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Vatican threatens to cast out the exorcists of Goa: The Church is worried about the unconventional zeal with which some members have been pursuing the Evil One, Tim McGirk writes from Nuvem

THE boy was let loose for the exorcism. His keepers at the Christ Ashram kept a lock and chain around his ankle in case the boy, aged 11, needed to be swiftly restrained again. 'It's usually during the monsoon when he gets violent,' said Eugenio Gonsalves, an ex-seminarian, a large man in a white smock with a sweet voice and long wavy hair. 'Seven men cannot hold him. Only Miguel can.' Eugenio motioned to an old spidery man in torn shorts leaning against a tree with a bucket of water.

In front of Miguel women and men crawled on their hands and knees, cutting themselves in the red gravel. Some endured the pain silently, others groaned like wounded animals. As they passed under the tree, Miguel drenched them with water that he had blessed with his healing powers. Two stray dogs wandered up, quizzically sniffing a man who was banging his head repeatedly against a crucifix.

Most of Miguel's devotees are illiterate tribesmen, but an older Goan, a retired civil servant, perhaps, showed me a ragged Time magazine article on an astrophysicist's new theory about the universe's origin. I thought he was one of the sensible ones. 'Have you seen it?' he asked excitedly, pointing upwards. 'A giant cross in the sky. So big it blocks out the sun.' It was late afternoon in Goa, southern India, and my view was of a sky without clouds or flying crosses.

In that moment of distraction Miguel had made the boy crouch and he was thumping him on the back with his knee and splashing him with water. 'See?' said Eugenio. 'The boy's quiet now.' But the boy had been quiet before, too. Everyone seemed to be enveloped in their own private and very bizarre play. A woman whose dress looked like the plumage of an endangered species took up a painful position, leaning against a large cross embedded with nails. And Eugenio's sweet voice, promising redemption through prayer and pain, sailed above the chaos.

This spectacle is enacted every Friday and Sunday outside the village of Nuvem. Hundreds of Goans used to flock to Miguel's exorcisms, but now only 30 or so turn up. This is not necessarily because Miguel has chased all the demons out of Goa, a former Portuguese colony. Instead, the terrified Goans who visit Miguel's Christ Ashram must choose between the lesser of two great evils: the Devil or excommunication from the Catholic Church.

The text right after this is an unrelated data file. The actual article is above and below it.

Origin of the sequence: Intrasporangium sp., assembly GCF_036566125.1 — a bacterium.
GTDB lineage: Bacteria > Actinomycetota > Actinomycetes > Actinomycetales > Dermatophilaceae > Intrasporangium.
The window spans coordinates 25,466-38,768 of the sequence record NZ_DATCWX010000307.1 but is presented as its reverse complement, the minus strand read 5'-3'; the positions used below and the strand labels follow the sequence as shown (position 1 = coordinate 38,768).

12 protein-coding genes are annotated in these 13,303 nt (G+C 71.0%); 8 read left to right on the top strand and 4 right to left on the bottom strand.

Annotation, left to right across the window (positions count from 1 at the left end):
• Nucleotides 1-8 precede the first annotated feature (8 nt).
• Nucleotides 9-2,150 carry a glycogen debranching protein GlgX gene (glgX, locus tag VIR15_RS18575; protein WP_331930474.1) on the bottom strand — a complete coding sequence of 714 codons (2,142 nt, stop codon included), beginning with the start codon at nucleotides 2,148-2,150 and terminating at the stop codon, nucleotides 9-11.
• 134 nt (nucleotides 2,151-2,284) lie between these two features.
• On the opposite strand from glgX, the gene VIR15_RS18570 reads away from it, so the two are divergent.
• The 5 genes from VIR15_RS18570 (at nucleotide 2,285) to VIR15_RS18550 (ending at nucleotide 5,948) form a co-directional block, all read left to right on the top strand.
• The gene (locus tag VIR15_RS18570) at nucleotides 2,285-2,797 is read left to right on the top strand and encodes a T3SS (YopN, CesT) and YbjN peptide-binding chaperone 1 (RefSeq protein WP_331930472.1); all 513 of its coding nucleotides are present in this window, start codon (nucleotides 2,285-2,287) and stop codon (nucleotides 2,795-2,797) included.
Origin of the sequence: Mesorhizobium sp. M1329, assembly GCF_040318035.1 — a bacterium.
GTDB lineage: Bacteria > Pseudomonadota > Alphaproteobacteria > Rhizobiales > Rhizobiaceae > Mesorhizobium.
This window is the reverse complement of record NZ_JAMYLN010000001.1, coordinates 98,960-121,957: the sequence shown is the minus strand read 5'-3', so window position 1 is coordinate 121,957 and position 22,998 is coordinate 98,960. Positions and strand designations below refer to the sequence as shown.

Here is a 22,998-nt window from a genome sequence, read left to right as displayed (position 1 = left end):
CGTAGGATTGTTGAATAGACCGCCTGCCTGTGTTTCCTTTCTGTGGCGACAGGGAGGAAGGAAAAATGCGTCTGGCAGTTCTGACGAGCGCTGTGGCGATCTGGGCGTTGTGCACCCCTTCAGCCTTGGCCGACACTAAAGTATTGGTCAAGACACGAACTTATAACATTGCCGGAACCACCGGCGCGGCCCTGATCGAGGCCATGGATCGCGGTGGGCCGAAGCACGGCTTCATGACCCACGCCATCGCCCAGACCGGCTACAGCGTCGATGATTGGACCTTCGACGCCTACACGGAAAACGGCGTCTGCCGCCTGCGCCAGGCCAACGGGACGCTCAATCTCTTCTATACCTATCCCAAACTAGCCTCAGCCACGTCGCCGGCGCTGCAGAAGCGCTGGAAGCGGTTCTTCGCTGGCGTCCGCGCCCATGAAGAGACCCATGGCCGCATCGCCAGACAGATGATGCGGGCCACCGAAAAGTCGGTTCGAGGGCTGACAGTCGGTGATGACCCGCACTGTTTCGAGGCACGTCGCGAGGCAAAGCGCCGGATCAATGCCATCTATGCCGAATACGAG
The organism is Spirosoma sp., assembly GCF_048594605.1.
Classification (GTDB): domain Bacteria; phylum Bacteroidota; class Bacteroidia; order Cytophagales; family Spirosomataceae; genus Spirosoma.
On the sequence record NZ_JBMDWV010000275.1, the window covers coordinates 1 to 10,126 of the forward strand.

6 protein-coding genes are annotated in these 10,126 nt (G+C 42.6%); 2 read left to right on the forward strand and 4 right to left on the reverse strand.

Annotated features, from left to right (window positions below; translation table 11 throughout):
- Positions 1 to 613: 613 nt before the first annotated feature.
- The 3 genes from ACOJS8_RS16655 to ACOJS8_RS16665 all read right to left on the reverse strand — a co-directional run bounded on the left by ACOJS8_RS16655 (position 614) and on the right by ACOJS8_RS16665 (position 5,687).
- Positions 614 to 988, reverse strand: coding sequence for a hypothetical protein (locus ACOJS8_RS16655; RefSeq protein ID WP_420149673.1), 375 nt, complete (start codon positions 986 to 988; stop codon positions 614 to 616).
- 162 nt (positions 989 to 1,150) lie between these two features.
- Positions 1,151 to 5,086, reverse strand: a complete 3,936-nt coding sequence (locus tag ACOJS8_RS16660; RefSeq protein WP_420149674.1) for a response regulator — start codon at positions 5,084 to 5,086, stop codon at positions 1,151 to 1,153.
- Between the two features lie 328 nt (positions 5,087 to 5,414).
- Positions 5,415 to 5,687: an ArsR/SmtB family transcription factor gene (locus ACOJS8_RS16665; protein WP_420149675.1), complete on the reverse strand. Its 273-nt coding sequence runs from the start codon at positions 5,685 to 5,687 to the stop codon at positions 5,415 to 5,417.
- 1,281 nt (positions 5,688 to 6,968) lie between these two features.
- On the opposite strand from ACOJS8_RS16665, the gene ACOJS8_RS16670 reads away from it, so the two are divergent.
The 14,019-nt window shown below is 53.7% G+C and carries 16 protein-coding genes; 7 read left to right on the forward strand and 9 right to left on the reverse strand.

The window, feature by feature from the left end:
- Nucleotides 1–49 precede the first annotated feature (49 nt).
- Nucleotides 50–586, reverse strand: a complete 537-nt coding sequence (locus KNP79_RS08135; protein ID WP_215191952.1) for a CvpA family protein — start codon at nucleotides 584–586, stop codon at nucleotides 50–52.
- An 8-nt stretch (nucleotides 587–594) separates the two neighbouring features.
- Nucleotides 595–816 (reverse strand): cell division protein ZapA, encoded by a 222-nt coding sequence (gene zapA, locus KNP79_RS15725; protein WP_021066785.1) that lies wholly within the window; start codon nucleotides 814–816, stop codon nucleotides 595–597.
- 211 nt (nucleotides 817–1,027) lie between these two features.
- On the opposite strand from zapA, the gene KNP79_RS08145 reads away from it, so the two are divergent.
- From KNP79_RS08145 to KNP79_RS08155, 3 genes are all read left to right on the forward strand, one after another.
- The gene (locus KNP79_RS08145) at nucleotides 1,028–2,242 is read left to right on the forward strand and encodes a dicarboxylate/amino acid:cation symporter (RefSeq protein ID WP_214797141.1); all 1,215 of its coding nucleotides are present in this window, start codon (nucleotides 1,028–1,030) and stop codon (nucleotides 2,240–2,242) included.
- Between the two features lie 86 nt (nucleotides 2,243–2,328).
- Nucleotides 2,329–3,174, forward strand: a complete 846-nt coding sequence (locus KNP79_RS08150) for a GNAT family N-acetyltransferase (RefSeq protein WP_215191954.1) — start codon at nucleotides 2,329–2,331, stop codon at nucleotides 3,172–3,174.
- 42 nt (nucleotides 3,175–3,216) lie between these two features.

Priests in Goa have warned their congregation that anyone caught visiting Miguel's Christ Ashram would be denied Communion, could not be married and would be refused Catholic burial rites. Still they come. Father Charles Borges, from St Xavier's Institute for Historical Research, said: 'You often have these aberrations. But these people make God more accessible. That is their attraction.'

The Catholic church in Goa has been dampening the excessive zeal of its converts ever since the last century, when an ecstatic woman bit a toe off the cadaver of St Francis Xavier.

Even today, especially among tribals and the lower-caste Indians unable to shake off the stigma of untouchability even by converting to Christianity, miraculous visions are almost commonplace. One woman claims she shook hands with an angel. In the village of Velim, in 1987, a drunken tribal named Antonio said he saw Jesus and Mary peering from the roof of his shack. This was accompanied by water gushing from a banana tree and the imprint of the Virgin on a roof tile. Two weeks later, tens of thousands of pilgrims flooded to Antonio's shack, even though the Church was sceptical about the drunkard's vision.

Most of the Goan miracles and cases of demon possession occur among the Kunbi tribesmen. Miguel the exorcist is a Kunbi: his power came, he claims, one day when he was working in a quarry. A Hindu labourer had found a tiny crucifix, and Miguel had found a Hindu idol. They traded and Miguel soon realised the crucifx had healing properties.

Though caste should not exist among Christians, it does. Most of the priests are Brahmins, forcibly converted 300 years ago by the Portuguese. Some sociologists say the apparitions and exorcisms are a method of self-affirmation for the Kunbis. Bernadette Gomes, a sociologist teaching in the Goan capital of Panaji, said: 'In these cases, the Kunbis are the main celebrants. Whereas in church, the low-caste Kunbis are afraid of the upper-caste priests.'

Some Catholic priests claim Miguel's gift is god-given, but the Vatican thinks otherwise. After the Goan church authorities scared away many of the Christ Ashram's followers, Miguel and Eugenio wrote to the Pope for help. Some reports said the Pope, who has made a point of keeping Catholicism undiluted by native influences, decided instead to excommunicate Miguel, following advice from Goa's bishop. Eugenio denied this: 'The Church has misunderstood us.' I asked to see the Vatican's reply, but Eugenio told me the Pope's letter was locked in a trunk. 'We don't want it eaten by white ants,' he said.

(Photograph omitted)